The surface to be cut 52 may be described by a set of three dimensional co-ordinates (also known as a “points file”), detailing the surface at a number of discrete points. Because the radius of cutting tool sphere 48 is large compared to the tool tip radius of conventional lathe turning tools, preferably at least about 20 mm, and therefore comparable to radii found in the surface 52, formed by the cutting process, significant errors would result if the cutting tool were simply to be moved so that the center or the tip of the tool follows a path that is substantially parallel to the desired surface, as is done in conventional CNC machining.
A preferred embodiment of a lens cutting process in accordance with the present invention will now be described in connection with
Many embodiments of the present invention rely on important aspects of the fine cut stage as described herein. In preferred embodiments, the present methods control the fine cut tool to follow a path, and preferably a computer generated CNC tool path, that is substantially a raster pattern. In many preferred embodiments, the cutting step cuts along a single linear axis, preferably with substantially all cuts being substantially equally spaced parallel lines. The X, Y and Z motions are preferably calculated, controlled and coordinated so that the contact point 56 of the spherical surface 48 of the cutting tool 46 moves across the surface of the lens, cutting material in substantially uniform, even rows. This substantially uniform material removal keeps the cutting loads substantially constant, thereby keeping the surface true to the desired surface, preferably as defined by a points file. For embodiments in which maximum efficiency is desired, the cutting step preferably cuts on both the fore and the back stroke. It is contemplated that the raster size may vary widely within the scope of the present invention and depends, for example, on how wavy the fine cut surface is permitted to be. In general the use of smaller raster sizes is preferred to achieve a less wavy surface, but the longer the process takes, and vice versa. Likewise, the speed of the stroke may vary widely within the scope of the present invention, depending on factors such as the desired rate of stock removal of the fine trim, the grit coarseness, the revolutions per minute (rpm) of the cutting tool, the cutting depth and the raster size, all in accordance with the teachings contained herein in combination with known engineering principles.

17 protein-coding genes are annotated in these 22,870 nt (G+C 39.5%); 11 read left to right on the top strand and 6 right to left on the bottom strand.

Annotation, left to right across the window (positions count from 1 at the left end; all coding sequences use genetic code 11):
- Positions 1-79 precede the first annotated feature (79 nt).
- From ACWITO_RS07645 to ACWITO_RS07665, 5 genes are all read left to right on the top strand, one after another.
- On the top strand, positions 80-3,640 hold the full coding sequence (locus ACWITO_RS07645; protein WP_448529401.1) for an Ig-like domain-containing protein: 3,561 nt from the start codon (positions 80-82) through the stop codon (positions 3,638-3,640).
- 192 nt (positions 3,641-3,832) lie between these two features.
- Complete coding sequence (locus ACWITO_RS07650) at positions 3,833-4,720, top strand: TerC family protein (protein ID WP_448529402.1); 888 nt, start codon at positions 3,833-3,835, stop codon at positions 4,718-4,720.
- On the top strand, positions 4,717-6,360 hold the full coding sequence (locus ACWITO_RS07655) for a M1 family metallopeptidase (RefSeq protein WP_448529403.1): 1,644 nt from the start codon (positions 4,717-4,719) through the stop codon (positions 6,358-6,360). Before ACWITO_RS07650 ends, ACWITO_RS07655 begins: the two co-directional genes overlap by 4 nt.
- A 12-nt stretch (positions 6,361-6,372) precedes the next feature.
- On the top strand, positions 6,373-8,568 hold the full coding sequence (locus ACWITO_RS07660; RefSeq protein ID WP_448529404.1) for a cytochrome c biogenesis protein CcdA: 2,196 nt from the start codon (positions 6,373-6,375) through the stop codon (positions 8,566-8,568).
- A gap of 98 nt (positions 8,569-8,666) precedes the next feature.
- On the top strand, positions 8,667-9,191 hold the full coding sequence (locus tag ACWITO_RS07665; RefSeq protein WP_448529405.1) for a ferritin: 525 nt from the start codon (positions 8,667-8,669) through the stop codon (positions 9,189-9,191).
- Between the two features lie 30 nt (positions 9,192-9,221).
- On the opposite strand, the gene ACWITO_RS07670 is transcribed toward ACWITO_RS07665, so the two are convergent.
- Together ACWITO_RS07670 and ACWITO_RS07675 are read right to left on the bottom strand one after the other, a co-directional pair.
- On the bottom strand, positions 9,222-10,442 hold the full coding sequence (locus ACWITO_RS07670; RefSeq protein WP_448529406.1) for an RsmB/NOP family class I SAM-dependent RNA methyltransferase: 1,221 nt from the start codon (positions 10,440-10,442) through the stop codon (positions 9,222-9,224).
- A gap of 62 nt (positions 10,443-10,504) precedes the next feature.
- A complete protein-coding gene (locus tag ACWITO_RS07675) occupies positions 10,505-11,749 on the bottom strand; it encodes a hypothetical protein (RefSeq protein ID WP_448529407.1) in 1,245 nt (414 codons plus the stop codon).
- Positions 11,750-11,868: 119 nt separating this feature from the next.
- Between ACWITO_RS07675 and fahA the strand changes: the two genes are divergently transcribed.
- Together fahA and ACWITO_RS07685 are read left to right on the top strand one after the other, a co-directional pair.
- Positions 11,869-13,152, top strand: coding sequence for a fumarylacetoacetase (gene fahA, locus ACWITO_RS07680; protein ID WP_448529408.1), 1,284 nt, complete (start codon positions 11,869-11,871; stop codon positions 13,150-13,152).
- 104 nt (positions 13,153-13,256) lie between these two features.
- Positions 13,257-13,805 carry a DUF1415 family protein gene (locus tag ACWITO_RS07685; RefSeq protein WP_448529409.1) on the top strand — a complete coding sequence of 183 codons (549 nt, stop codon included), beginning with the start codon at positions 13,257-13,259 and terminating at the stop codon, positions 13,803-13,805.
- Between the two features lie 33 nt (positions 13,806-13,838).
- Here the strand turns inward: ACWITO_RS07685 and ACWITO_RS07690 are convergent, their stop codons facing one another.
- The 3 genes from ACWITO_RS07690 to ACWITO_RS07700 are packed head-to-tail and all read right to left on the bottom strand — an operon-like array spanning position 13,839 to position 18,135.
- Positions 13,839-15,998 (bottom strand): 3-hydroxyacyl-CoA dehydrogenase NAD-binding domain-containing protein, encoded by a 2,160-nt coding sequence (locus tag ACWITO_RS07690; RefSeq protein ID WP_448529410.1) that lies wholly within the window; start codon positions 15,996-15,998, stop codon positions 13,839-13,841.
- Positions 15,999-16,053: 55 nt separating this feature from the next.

In certain preferred embodiments, the methods produce accurate freeform surfaces, preferably by maintaining substantially constant cutting forces with an arcuate-shaped cutting tool. Preferably, the step of maintaining a substantially constant cutting force removes a substantially constant volume of lens material per unit time. In many embodiments the use of a substantially constant cutting force step is important because single micron errors in lens surface shape can substantially change the function and cosmetic appearance of a lens. If the cutting forces remain constant, the system deflections remain constant, and the lens surface remains constant. In a preferred embodiment, the constant cutting force step cuts a substantially constant path width, preferably with a constant cutting path speed, and even more preferably with a substantially constant surface-cutting-speed.